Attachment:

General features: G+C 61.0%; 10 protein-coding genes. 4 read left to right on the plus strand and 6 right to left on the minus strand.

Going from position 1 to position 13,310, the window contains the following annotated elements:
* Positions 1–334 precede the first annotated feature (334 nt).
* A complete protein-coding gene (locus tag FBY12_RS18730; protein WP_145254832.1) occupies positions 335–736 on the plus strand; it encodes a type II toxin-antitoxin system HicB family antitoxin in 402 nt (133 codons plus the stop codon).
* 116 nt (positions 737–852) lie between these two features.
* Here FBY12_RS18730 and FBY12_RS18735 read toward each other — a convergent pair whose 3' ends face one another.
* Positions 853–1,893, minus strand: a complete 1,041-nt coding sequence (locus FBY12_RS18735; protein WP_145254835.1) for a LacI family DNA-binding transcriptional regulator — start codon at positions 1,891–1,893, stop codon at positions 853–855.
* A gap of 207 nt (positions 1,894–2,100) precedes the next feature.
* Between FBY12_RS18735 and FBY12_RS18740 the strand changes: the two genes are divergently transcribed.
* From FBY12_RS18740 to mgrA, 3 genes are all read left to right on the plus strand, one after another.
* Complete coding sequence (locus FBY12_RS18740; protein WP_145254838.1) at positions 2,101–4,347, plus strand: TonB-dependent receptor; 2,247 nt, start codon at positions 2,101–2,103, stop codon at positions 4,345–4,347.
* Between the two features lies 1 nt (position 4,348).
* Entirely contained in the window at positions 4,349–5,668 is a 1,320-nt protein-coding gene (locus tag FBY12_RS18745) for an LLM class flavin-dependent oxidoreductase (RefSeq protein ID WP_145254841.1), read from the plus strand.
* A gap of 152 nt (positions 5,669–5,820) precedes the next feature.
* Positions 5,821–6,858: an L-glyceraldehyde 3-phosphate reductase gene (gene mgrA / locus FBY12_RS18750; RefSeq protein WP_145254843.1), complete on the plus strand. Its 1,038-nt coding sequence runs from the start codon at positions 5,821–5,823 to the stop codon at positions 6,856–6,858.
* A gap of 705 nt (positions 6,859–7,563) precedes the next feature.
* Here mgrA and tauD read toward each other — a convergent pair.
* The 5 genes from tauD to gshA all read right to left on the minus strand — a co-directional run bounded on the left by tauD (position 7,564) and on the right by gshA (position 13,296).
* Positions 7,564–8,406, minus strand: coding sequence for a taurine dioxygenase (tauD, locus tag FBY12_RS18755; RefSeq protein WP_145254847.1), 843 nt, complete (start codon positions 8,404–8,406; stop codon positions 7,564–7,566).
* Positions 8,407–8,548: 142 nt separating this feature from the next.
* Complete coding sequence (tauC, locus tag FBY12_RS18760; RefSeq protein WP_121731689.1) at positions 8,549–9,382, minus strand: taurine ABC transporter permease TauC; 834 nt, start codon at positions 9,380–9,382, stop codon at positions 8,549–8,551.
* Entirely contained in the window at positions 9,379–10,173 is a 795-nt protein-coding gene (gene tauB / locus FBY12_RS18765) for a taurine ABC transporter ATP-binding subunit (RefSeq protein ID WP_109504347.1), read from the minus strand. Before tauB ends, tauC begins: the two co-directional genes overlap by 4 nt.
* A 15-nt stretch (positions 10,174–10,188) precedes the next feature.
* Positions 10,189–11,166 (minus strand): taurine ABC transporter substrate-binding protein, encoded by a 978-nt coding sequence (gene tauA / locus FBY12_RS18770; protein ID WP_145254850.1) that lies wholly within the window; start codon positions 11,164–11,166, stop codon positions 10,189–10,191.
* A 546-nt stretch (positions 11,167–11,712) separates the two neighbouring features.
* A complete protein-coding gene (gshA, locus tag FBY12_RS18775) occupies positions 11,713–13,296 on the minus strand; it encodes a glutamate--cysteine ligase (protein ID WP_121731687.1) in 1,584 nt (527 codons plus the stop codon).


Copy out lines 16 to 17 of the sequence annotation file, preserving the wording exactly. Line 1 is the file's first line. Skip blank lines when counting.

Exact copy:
* A gap of 705 nt (positions 6,859–7,563) precedes the next feature.
* Here mgrA and tauD read toward each other — a convergent pair.